The pre-test qualitative, main qualitative, and intervention tailoring phases are complete. The RCT phase is ongoing. With the data provided through semi-structured interviews, focus groups and a community based task force, the patient tools were refined to be culturally appropriate (the tools are relevant, easy to read/use, and informative).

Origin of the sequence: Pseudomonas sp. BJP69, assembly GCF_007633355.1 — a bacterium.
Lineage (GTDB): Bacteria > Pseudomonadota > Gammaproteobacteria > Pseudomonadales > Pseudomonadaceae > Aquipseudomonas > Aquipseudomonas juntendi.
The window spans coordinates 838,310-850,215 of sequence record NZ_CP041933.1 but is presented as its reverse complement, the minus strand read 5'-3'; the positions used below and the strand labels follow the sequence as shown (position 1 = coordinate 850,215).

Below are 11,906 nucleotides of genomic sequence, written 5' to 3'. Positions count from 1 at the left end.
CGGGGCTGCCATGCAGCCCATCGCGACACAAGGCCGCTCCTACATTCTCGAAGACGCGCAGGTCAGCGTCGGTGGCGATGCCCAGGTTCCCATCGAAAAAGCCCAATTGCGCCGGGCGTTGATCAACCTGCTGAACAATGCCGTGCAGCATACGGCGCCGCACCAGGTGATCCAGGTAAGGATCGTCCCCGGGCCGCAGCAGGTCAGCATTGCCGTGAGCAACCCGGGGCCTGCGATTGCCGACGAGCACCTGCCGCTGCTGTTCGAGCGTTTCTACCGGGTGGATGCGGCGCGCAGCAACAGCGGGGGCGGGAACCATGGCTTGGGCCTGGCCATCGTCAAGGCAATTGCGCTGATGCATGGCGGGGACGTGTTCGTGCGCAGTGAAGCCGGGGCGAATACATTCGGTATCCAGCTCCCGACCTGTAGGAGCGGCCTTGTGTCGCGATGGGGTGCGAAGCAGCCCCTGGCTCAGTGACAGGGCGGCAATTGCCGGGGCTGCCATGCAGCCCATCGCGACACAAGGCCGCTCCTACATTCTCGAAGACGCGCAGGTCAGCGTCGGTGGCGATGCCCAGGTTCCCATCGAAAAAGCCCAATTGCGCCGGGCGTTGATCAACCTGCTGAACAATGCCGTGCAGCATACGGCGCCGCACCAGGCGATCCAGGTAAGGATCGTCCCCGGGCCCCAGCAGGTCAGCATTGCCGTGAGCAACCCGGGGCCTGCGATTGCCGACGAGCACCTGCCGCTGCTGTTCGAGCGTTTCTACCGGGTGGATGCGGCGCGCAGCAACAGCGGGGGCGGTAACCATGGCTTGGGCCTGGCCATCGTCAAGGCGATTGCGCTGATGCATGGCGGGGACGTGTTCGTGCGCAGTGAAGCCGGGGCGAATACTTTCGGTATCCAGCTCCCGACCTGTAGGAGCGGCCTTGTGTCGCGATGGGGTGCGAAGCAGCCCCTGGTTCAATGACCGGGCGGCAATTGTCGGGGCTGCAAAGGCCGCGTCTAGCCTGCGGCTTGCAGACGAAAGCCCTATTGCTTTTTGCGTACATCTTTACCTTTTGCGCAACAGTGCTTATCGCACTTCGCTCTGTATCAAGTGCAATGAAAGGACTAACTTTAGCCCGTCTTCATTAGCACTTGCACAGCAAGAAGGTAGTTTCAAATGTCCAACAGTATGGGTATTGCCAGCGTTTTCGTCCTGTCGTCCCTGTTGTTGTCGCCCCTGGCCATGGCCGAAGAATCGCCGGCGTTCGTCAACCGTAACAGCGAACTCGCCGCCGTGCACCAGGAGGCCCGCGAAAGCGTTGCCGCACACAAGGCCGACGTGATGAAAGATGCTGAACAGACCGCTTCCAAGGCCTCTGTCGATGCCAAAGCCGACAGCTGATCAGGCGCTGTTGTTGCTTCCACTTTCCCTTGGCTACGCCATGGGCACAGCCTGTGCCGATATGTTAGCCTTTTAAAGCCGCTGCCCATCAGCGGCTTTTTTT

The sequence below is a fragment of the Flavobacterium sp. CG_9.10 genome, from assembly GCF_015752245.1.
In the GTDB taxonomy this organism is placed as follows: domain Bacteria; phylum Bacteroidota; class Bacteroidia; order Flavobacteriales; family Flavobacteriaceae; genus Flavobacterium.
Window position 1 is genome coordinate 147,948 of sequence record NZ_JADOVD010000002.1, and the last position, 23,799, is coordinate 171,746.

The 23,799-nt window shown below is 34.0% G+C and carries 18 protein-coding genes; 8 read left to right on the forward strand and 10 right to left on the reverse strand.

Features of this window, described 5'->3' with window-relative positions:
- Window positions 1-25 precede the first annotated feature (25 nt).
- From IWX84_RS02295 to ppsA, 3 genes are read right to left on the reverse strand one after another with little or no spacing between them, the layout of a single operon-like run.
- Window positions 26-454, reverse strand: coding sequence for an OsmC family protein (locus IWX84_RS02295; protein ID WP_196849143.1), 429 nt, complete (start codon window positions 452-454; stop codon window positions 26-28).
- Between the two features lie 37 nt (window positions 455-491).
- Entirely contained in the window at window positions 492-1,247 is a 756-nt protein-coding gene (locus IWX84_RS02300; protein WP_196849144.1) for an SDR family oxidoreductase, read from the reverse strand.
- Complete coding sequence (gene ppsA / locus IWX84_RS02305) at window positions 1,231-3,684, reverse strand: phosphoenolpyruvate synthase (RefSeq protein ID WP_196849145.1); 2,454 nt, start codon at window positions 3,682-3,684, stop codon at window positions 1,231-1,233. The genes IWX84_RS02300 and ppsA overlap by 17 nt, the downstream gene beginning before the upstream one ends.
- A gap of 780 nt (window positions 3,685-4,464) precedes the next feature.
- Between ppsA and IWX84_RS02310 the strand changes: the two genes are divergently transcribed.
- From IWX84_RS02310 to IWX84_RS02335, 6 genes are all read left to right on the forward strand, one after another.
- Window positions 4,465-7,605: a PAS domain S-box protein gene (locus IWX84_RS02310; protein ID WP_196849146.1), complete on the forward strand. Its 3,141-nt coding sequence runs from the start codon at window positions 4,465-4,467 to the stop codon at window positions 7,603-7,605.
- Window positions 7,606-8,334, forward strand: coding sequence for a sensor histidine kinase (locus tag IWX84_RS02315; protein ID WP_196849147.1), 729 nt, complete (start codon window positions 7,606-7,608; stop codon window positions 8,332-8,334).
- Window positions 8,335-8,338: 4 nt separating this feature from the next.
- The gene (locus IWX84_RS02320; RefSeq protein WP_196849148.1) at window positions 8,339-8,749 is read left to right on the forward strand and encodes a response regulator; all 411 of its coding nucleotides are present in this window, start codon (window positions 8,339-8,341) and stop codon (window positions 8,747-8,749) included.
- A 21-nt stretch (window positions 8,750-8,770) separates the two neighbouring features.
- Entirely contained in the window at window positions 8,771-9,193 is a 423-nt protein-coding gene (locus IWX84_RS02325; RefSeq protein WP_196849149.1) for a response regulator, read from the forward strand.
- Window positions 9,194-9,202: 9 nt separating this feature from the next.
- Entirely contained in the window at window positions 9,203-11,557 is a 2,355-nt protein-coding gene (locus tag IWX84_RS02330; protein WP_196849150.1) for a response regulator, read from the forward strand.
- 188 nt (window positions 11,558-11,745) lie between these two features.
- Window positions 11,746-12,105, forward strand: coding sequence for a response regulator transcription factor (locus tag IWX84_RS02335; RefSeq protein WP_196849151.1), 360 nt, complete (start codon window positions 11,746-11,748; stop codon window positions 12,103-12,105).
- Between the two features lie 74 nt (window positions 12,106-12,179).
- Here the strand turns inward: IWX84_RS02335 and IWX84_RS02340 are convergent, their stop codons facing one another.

Prior to the commencement of the RCT phase of THRIVES study, specific strategies ranging from provision of Technical Advice, Advocacy and Capacity building were incorporated in a bid to ensure a smooth implementation process. With respect to provision of technical advice, consecutive, intensive and rigorous intervention validations sessions were conducted and championed by a multidisciplinary committee (task force committee) comprising physician investigators, statisticians, pharmacists, educators, social workers, nurses, telecommunication experts, dieticians, physical therapists, administrators, and religious, community representatives, government and Nigerian Stroke Society. Constituted to review and make recommendations to the RCT phase of THRIVES study, THRIVES intervention (patient report card, mobile text messaging and in-clinic educational video) underwent refinement and validation. As a result, the interventions evolved to a readable patient report card with targets reflecting evidence based stroke risk factor control recommendations, clarification of personnel responsible for specific tasks; identification of cost effective structures appropriate for delivery of messages, and for the video the development of dynamic educational tool consistent with the African culture and lifestyle.